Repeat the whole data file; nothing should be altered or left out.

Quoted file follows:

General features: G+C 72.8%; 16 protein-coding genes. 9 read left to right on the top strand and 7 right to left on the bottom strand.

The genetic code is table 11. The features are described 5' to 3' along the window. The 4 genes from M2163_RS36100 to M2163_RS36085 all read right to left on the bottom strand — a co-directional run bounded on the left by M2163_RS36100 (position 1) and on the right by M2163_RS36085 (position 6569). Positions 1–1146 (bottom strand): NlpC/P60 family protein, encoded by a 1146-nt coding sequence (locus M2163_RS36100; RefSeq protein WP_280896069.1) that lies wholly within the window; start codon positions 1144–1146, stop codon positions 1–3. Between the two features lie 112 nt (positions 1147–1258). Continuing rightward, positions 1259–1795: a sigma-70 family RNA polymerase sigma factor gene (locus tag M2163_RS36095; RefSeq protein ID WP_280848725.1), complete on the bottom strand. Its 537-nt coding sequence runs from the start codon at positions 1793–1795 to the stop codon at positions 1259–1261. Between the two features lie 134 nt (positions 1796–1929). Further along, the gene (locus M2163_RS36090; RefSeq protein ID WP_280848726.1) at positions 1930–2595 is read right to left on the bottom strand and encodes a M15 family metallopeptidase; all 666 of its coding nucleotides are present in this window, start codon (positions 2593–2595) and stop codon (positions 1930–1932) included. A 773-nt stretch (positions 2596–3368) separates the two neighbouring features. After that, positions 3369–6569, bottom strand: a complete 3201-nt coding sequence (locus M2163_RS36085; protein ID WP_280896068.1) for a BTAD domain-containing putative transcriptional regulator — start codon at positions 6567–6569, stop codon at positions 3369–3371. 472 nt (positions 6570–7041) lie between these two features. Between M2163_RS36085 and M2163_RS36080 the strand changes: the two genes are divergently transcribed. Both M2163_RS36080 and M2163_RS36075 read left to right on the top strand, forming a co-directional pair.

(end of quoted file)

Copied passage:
General features: G+C 72.8%; 16 protein-coding genes. 9 read left to right on the top strand and 7 right to left on the bottom strand.

The genetic code is table 11. The features are described 5' to 3' along the window. The 4 genes from M2163_RS36100 to M2163_RS36085 all read right to left on the bottom strand — a co-directional run bounded on the left by M2163_RS36100 (position 1) and on the right by M2163_RS36085 (position 6569). Positions 1–1146 (bottom strand): NlpC/P60 family protein, encoded by a 1146-nt coding sequence (locus M2163_RS36100; RefSeq protein WP_280896069.1) that lies wholly within the window; start codon positions 1144–1146, stop codon positions 1–3. Between the two features lie 112 nt (positions 1147–1258). Continuing rightward, positions 1259–1795: a sigma-70 family RNA polymerase sigma factor gene (locus tag M2163_RS36095; RefSeq protein ID WP_280848725.1), complete on the bottom strand. Its 537-nt coding sequence runs from the start codon at positions 1793–1795 to the stop codon at positions 1259–1261. Between the two features lie 134 nt (positions 1796–1929). Further along, the gene (locus M2163_RS36090; RefSeq protein ID WP_280848726.1) at positions 1930–2595 is read right to left on the bottom strand and encodes a M15 family metallopeptidase; all 666 of its coding nucleotides are present in this window, start codon (positions 2593–2595) and stop codon (positions 1930–1932) included. A 773-nt stretch (positions 2596–3368) separates the two neighbouring features. After that, positions 3369–6569, bottom strand: a complete 3201-nt coding sequence (locus M2163_RS36085; protein ID WP_280896068.1) for a BTAD domain-containing putative transcriptional regulator — start codon at positions 6567–6569, stop codon at positions 3369–3371. 472 nt (positions 6570–7041) lie between these two features. Between M2163_RS36085 and M2163_RS36080 the strand changes: the two genes are divergently transcribed. Both M2163_RS36080 and M2163_RS36075 read left to right on the top strand, forming a co-directional pair.